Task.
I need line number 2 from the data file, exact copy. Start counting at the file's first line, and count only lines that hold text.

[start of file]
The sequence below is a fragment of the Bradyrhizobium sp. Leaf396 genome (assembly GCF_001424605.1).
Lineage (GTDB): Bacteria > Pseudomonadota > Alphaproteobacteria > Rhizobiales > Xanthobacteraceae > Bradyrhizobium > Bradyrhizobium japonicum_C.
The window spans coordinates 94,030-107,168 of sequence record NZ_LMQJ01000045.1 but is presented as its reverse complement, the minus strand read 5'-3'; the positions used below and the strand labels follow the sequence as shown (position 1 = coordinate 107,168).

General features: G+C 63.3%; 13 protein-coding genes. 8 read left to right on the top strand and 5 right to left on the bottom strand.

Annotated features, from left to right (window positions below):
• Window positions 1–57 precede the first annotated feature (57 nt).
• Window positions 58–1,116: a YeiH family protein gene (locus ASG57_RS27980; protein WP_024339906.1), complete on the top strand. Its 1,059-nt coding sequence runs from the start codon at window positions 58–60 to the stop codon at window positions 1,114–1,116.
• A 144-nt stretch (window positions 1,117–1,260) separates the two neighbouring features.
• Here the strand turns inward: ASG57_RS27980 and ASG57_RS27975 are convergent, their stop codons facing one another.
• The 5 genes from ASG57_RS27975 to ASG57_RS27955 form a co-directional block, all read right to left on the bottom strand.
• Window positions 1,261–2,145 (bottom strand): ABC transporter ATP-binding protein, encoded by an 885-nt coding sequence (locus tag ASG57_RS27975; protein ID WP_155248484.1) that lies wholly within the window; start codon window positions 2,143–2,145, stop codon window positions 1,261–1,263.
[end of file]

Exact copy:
Lineage (GTDB): Bacteria > Pseudomonadota > Alphaproteobacteria > Rhizobiales > Xanthobacteraceae > Bradyrhizobium > Bradyrhizobium japonicum_C.